HipChat has done a whole lot of overhauling when it comes to its desktop and mobile clients over the past year, and now the native Mac app, which was released as a beta on February 14, is getting its full 2.0 launch today. Alongside that, HipChat is also launching version 2.0 for iOS, another native overhaul, and both show ample evidence of the progress the group chat and collaboration app has made since its acquisition by Atlassian last year.
HipChat co-founder Pete Curley told me all about the changes made to both apps, which include a lot of behind-the-scenes improvements focusing on stability and performance, as well as totally new user interfaces that offer things like vertical tab navigation on the Mac for active chats, Notification Center support and more. The HipChat for iOS revamp adds quick switching between open rooms via a lefthand sidebar; file, link and chat history plus search; new swipe gestures like those you’ll find in system apps in iOS 7; and much more convenient photo sharing.
The update should also drastically improve performance, and will be especially welcome for users of HipChat on iPads, according to Curley. Those who’ve used the previous versions of HipChat for iOS are definitely in for a pleasant surprise. And for Android users, the update that arrived mid-month in April is still a huge improvement, though Curley says now the HipChat mobile team is working on bringing the improvements from this iOS release back to that platform, too.
“I’m extremely surprised at the number of enterprise people using chat on their tablets these day,” Curley said, talking about the need for an iPad-specific overhaul in particular. And the rest of the decisions made were also geared around trends that are changing in terms of mobile app usage. Interfaces on the new app are much better tailored to control systems that have gotten more common. Design language for apps has changed considerably since the advent of iOS, and the new apps feel much more at home as a result. And as for going native on the desktop, it was a case of necessity to suit the changing needs of its customers.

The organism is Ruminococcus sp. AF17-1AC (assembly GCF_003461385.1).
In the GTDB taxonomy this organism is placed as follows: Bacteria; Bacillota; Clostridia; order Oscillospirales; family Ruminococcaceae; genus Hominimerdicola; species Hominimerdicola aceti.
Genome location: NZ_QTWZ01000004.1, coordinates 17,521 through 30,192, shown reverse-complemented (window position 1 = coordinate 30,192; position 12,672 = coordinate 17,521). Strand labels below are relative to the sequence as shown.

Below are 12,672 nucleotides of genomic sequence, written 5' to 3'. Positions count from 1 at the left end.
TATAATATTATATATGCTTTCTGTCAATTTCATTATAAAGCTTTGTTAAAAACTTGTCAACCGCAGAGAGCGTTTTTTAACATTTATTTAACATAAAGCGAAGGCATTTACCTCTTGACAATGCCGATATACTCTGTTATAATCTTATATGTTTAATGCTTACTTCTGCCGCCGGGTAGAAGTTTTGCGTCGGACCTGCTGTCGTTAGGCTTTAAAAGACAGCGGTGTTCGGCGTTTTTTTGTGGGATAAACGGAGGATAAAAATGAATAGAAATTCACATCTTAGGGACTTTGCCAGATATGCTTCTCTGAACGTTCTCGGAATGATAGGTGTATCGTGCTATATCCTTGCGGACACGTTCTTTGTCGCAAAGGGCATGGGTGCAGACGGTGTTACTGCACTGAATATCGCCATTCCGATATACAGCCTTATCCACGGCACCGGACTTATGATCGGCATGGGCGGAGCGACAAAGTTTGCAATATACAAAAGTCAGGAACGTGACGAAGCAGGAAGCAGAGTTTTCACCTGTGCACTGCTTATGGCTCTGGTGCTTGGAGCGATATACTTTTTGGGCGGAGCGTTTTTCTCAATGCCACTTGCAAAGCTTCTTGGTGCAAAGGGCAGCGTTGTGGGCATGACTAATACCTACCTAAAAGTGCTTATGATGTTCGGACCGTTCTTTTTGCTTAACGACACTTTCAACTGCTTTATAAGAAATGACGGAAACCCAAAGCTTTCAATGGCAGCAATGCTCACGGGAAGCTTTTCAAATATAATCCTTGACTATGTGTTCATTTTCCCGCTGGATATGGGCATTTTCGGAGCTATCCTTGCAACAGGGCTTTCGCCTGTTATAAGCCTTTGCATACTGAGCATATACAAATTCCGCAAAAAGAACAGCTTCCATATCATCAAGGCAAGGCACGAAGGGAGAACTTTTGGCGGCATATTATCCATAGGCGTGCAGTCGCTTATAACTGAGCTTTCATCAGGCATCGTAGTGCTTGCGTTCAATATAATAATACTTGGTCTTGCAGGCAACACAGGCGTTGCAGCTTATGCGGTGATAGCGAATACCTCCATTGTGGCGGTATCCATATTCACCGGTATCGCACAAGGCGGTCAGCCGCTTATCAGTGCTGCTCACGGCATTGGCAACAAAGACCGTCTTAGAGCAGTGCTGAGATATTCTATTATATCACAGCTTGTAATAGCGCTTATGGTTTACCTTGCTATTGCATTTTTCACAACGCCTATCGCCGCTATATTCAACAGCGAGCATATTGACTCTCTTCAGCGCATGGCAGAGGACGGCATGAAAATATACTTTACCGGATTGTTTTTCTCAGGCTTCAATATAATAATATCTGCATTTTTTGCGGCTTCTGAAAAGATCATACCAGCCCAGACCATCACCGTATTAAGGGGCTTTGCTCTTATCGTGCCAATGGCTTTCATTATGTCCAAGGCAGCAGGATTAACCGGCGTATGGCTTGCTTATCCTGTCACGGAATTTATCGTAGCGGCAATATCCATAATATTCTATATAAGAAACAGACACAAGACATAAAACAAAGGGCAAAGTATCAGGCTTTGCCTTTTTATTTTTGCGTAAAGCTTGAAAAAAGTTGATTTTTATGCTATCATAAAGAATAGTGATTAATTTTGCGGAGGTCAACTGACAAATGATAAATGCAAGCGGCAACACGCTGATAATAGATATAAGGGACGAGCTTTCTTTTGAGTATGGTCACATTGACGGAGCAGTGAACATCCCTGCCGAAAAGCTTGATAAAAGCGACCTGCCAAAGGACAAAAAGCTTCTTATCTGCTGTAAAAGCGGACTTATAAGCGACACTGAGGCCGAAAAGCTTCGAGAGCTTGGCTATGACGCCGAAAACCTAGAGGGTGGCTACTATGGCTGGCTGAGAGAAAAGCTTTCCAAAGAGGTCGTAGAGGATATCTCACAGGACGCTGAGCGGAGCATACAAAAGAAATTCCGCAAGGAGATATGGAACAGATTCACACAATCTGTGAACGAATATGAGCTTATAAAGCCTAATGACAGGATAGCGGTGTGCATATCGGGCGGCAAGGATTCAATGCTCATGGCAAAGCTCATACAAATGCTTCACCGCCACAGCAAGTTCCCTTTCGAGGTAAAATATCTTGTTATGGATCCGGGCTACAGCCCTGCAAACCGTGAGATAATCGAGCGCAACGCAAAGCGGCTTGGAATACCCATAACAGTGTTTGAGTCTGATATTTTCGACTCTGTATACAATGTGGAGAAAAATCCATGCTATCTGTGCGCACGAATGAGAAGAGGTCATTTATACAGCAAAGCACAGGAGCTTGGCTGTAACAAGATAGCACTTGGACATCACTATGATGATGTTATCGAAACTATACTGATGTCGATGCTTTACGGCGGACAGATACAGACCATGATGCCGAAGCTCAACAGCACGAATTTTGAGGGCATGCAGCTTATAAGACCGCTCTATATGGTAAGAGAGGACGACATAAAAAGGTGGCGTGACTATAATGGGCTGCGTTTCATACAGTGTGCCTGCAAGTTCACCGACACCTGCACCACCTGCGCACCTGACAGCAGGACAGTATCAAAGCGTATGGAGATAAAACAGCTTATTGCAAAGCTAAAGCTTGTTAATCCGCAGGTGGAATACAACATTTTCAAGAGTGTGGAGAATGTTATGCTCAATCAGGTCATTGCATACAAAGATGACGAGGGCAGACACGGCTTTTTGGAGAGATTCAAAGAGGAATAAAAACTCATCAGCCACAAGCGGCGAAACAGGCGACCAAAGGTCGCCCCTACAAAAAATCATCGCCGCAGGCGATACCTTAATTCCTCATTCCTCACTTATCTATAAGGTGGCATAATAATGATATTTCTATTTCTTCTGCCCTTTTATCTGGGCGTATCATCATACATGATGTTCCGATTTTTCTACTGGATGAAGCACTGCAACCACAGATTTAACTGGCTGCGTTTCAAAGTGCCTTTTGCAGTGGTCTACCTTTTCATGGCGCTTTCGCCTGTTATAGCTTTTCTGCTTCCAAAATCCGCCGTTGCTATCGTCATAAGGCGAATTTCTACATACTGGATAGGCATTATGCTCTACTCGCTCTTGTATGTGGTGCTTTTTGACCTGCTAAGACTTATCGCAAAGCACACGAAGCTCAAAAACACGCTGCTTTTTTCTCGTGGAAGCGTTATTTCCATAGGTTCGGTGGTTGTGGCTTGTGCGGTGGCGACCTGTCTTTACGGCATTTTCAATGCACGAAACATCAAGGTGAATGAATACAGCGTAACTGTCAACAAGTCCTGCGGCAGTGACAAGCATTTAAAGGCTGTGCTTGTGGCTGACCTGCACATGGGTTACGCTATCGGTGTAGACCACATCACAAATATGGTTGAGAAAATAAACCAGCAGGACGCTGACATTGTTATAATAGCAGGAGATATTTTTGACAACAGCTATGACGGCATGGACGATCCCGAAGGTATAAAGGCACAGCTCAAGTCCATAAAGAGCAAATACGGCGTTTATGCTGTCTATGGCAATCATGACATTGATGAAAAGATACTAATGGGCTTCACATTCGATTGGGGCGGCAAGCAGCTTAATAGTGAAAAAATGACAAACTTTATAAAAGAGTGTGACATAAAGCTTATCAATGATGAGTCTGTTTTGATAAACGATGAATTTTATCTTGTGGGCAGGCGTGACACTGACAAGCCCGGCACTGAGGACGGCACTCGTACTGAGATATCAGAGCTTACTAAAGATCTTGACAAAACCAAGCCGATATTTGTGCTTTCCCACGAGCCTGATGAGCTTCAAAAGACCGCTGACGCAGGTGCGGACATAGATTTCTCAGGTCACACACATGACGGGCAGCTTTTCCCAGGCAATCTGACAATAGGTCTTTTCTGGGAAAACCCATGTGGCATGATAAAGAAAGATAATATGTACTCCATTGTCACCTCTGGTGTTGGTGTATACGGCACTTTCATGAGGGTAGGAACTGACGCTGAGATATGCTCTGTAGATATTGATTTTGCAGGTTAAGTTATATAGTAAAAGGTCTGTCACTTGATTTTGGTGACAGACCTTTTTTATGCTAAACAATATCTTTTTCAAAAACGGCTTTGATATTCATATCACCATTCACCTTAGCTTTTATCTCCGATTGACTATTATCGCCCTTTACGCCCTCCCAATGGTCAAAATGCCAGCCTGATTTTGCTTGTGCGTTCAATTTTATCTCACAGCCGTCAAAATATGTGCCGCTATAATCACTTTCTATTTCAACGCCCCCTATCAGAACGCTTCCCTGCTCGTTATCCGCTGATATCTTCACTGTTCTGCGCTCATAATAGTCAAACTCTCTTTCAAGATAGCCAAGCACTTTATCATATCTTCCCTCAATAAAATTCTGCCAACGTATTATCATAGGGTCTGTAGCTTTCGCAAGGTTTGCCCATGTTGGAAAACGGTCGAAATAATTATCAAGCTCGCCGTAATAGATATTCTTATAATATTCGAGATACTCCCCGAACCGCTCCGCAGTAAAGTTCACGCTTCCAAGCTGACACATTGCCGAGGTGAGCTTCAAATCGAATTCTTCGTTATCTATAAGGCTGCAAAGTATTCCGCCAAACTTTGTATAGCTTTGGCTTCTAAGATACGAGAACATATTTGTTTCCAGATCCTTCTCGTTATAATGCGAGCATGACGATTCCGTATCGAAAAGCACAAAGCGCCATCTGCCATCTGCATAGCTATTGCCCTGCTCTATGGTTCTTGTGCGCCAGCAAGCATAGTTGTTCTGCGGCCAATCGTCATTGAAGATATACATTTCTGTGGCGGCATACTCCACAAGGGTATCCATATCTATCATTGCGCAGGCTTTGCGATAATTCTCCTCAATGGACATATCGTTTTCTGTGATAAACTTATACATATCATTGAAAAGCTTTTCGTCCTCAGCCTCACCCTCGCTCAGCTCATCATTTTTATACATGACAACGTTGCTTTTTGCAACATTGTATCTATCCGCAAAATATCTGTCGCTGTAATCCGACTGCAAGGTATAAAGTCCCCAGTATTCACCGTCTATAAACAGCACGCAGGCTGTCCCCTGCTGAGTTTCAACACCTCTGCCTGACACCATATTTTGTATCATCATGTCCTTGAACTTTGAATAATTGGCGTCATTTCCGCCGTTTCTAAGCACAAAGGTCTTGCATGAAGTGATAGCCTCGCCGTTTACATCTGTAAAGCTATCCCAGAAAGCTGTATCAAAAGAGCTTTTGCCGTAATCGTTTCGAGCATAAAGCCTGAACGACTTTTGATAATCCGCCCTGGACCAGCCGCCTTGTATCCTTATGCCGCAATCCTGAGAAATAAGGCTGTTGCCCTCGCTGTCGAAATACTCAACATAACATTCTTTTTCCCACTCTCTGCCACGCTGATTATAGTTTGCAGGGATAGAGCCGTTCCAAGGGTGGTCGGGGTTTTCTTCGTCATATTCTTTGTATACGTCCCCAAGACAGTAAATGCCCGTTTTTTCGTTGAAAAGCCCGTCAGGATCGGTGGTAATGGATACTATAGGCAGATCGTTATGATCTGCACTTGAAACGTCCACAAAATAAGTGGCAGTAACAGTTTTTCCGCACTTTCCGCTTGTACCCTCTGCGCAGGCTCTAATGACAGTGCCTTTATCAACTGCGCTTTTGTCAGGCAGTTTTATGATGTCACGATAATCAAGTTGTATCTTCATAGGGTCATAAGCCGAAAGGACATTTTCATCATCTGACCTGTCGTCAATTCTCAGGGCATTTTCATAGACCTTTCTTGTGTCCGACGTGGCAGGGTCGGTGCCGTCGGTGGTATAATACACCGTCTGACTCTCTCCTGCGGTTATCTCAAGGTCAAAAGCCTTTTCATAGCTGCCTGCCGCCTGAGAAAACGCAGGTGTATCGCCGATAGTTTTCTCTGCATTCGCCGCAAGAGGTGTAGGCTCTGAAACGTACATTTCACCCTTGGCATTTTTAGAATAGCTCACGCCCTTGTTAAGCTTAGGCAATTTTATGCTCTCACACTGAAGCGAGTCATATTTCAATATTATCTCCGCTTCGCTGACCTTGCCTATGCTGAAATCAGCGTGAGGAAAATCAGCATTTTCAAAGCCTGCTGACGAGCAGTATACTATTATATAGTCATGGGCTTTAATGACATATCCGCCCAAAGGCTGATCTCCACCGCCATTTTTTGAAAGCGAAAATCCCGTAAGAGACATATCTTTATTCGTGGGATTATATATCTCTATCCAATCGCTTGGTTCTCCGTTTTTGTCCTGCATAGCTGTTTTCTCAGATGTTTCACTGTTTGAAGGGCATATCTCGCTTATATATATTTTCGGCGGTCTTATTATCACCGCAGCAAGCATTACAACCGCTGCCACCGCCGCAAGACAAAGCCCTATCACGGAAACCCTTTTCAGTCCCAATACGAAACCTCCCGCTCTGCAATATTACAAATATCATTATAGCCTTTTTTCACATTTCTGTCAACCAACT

“From the business side of things, Air was really good at getting us, from a three-person team, a product out the door that was running on every operating system, which is crazy to think that we had one guy program that and had 10s of thousands of paid users on that,” Curley said. “The product was able to be used by teams much larger than we’d anticipated, like Netflix, which has switched almost entirely to it, Air wasn’t designed for that and started leaving a bad taste in a lot of people’s mouths.”
HipChat also recently decided to open up a free trial tier for teams of up to five users, and I asked Curley about the progress of that project. New sign-ups have tripled, he says, and there are now 2,500 teams using that free service level, all of which are opportunities for paid conversions down the road if they grow beyond their current size. Curley said that while they offered a free tier in the past and got rid of it because people seemingly didn’t use it all that much, this time around the offer is driving plenty of new business, which may be a factor of HipChat’s intervening maturation as a platform.